A 42 year old male, a teacher by profession presented with a submandibular nodule to ENT Department. The clinicians kept a differential diagnosis of lymphadenitis and sialadenitis and referred him to the Department of pathology for fine needle aspiration cytology (FNAC).

On examination, the subcutaneous nodule was located on the right side in submandibular region. It was 2x3 cm in size, firm, mobile and non- tender. Overlying skin was inflamed and indurated; there was no ulcer or crust. Fine needle aspiration was done. Giemsa staining showed scattered extracellular and intracellular Leishman Donovan (LD) bodies along with non-caseating epithelioid cell granulomas and groups of histiocytes. The background revealed scattered RBCs. No giant cells, lymphoglandular bodies or salivary gland structures were seen [Figure 1],[Figure 2]. On Ziehl- Neelsen staining no acid fast bacilli were seen. A diagnosis of granulomatous inflammation with presence of L.D. bodies (subcutaneous tissue) was made. The patient was given intralesional stibogluconate to which he responded well.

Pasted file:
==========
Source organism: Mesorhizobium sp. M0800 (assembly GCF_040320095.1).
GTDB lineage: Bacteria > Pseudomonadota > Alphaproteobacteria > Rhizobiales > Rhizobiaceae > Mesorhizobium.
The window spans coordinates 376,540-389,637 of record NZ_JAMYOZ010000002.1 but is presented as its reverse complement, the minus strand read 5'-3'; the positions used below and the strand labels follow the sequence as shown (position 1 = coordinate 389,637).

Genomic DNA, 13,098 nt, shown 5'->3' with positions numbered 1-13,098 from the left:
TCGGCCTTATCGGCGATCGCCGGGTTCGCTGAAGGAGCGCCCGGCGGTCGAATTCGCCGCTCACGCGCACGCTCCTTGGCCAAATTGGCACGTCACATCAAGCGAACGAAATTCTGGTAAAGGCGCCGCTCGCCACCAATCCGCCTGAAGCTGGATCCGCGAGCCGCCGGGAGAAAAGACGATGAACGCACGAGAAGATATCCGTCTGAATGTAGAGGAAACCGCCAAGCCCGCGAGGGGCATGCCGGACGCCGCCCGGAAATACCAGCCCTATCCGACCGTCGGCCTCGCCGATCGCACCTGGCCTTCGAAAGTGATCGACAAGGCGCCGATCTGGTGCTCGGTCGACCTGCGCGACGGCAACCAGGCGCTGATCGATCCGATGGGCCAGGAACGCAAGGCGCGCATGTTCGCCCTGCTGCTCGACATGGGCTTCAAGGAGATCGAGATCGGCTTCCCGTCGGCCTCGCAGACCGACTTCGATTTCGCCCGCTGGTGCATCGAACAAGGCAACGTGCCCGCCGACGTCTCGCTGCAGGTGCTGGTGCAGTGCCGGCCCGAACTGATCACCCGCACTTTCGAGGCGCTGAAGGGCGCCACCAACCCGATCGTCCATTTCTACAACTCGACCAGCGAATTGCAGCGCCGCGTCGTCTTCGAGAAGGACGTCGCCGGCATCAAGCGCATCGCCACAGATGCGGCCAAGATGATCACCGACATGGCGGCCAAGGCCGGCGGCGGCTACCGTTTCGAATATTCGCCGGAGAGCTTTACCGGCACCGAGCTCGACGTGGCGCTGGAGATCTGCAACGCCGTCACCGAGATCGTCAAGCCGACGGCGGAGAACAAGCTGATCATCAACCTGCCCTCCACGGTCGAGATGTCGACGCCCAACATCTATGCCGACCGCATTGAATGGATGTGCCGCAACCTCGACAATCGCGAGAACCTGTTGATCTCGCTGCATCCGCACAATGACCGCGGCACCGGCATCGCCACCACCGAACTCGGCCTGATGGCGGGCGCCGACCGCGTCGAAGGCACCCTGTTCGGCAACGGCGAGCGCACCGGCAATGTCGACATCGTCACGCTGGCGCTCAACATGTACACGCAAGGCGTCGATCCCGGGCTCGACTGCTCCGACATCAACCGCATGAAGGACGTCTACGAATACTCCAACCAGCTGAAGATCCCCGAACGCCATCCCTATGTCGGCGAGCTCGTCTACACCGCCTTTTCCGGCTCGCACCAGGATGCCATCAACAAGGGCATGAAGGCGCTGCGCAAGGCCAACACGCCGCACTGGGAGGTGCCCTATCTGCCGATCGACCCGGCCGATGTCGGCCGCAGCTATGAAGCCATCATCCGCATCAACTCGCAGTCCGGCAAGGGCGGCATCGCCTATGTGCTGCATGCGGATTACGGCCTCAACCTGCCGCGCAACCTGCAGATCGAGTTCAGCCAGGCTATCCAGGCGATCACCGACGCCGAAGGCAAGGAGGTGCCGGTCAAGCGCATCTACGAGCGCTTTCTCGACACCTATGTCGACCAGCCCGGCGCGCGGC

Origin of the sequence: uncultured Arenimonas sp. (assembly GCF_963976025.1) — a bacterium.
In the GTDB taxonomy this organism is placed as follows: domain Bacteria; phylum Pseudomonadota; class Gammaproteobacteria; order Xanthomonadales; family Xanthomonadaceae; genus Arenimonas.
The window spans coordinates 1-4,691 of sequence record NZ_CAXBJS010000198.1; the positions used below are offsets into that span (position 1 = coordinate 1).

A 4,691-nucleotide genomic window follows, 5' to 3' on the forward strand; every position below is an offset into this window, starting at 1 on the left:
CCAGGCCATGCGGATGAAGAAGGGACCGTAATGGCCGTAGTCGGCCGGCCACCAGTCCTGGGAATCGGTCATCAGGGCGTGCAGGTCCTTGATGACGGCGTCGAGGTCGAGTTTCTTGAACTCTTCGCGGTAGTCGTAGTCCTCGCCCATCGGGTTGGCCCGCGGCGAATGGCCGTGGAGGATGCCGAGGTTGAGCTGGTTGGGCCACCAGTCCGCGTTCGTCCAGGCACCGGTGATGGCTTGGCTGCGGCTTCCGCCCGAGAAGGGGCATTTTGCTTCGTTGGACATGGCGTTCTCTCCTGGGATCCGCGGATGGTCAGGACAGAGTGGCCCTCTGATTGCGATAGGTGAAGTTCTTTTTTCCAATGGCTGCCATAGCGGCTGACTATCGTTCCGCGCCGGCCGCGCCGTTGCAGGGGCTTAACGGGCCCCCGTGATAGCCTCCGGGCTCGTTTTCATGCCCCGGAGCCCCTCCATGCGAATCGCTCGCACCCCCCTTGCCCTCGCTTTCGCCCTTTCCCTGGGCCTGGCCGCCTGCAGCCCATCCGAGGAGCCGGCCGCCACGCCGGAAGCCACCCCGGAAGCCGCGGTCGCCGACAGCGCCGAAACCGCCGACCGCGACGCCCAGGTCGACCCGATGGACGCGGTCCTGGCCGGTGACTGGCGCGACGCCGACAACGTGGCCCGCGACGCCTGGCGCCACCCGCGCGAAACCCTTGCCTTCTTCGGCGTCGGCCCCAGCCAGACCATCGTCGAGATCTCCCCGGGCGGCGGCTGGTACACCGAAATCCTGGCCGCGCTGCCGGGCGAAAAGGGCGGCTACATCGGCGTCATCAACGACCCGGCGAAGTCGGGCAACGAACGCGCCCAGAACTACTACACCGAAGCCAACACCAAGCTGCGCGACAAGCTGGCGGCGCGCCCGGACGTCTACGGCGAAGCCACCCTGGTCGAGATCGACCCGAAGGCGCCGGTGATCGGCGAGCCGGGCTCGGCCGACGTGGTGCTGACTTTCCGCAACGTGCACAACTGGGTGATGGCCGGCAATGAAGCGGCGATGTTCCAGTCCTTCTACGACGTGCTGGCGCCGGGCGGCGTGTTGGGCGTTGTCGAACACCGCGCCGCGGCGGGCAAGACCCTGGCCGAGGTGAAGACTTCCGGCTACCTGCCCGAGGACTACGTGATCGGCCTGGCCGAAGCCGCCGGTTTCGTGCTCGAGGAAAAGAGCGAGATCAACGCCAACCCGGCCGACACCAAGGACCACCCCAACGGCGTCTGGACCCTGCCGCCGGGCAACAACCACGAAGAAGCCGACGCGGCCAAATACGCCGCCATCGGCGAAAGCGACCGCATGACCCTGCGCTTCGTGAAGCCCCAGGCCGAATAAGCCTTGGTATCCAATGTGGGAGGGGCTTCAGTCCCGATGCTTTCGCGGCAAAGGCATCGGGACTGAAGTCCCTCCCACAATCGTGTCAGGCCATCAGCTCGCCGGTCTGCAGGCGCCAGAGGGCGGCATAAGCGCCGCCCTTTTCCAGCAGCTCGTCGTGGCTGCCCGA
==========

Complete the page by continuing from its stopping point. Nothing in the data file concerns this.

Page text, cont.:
On eliciting the history the patient was serving in Kinnaur district for the last three years. He had noticed this nodule about two months back and he was given antibiotics for suspected folliculitis in district hospital. There was no response to treatment.


Localized cutaneous leishmaniasis (LCL) is a vector­borne disease commonly caused by the flagellate parasites Leishmania tropica or L.major in the old world. It is an obligate intracellular parasite. The geographic range of this zoonotic disease is limited by a sandfly vector belonging to genus phlebotomus or lutzomyia. [1]